Article Contents

  • 1. What might cause the ball to go left of target?
  • 2. Thumb issues
  • 3. Wrong drilling to support your game
  • 4. Ball speed

East of Eden, North to Alaska, North by Northwest, the famous quote from the late comedian John Candy “Wagons, EAST”, etc. How many movies or famous quotes from movies have had a direction in them? Come on, guys! How many times should we have asked for directions rather than hunting around, having no idea where we were going? Sitting for a group picture, you have heard the photographer give directions like, “Move a little left,” or “Maybe a little right”. It seems that everything we do has something to do with compass-type directions. I know you have heard the expression “this is a game of inches”. Every sport is and our great sport of bowling is no exception. Every board is a bit over an inch wide. The ball is 8.5 inches in diameter and the maximum width of a bowling pin is 4.766 inches. The distance from the center of one pin to the center of the next pin is 12 inches. The exceptions are the double wood setups of the 1-5, 2-8, and 3-9 where the center-to-center distance is 20.784 inches. We will leave the nitty gritty numbers for now (they do have an impact on direction and will be covered in more detail later), and concentrate on direction.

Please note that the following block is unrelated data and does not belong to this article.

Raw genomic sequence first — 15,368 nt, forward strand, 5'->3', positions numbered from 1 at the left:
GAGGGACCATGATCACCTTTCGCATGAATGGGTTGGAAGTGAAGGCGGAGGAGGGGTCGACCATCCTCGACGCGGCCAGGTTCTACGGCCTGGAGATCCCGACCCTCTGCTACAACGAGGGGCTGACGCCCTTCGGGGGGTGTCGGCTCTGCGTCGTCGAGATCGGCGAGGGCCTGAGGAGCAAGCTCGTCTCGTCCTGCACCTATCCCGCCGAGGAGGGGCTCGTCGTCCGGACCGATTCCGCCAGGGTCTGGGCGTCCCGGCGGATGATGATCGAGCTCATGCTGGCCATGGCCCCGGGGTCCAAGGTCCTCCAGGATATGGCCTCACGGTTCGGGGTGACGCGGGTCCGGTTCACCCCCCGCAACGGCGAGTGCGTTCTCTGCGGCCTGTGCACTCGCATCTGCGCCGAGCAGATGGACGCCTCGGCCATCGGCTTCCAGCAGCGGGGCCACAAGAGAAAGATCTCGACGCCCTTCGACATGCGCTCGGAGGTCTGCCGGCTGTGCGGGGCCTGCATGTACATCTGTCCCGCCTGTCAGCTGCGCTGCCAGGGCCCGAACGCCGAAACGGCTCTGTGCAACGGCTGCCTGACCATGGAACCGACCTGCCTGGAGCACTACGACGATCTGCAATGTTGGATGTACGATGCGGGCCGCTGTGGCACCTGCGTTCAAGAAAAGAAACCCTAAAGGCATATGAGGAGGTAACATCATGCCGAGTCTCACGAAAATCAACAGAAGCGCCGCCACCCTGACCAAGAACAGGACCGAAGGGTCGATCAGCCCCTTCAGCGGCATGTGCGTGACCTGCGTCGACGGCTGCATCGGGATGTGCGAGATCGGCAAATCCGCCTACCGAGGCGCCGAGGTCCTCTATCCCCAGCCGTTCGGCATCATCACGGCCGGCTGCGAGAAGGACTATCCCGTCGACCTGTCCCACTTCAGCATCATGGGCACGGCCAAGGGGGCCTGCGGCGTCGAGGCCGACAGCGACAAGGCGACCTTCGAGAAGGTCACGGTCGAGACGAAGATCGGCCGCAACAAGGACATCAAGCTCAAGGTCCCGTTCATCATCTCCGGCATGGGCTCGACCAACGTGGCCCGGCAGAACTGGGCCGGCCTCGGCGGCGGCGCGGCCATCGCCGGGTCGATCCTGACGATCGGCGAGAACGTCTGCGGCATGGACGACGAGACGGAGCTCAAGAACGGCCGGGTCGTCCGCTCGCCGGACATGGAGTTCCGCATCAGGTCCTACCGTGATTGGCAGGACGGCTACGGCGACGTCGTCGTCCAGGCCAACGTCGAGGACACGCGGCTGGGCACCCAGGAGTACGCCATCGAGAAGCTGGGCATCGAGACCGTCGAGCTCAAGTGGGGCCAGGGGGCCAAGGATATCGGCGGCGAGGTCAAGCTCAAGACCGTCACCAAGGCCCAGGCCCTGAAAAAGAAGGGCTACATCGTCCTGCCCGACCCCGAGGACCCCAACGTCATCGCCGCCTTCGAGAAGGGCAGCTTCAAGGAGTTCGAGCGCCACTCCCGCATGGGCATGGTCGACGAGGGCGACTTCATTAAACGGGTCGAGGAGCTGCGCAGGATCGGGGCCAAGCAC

What might cause the ball to go left of target?

When watching bowlers (mostly seniors) rolling on different conditions during different parts of the day, there are many times when the ball goes left of target and maybe even left of the headpin on the first shot. During a recent “undercover” survey of eight mixed senior leagues, over two-thirds of the time the ball went left of the headpin or spare leave (right for lefties). Of the three games bowled in league play, it was expected that the ball would go left most often during the third game since that is when most of the oil may have been eroded. However, it was during the second game that more balls went left.

You can hear the comments wondering why this is happening. I feel there are quite a few possible reasons for the ball to miss to the inside. I would ...

Jack Schmid

About Jack Schmid

Jack Schmid is a USBC Silver Coach, a Ritger Level II Coach, an Honor Graduate of the Institute of Professional Bowling Instruction, and has been named a BJI Top 100 Coach eight times.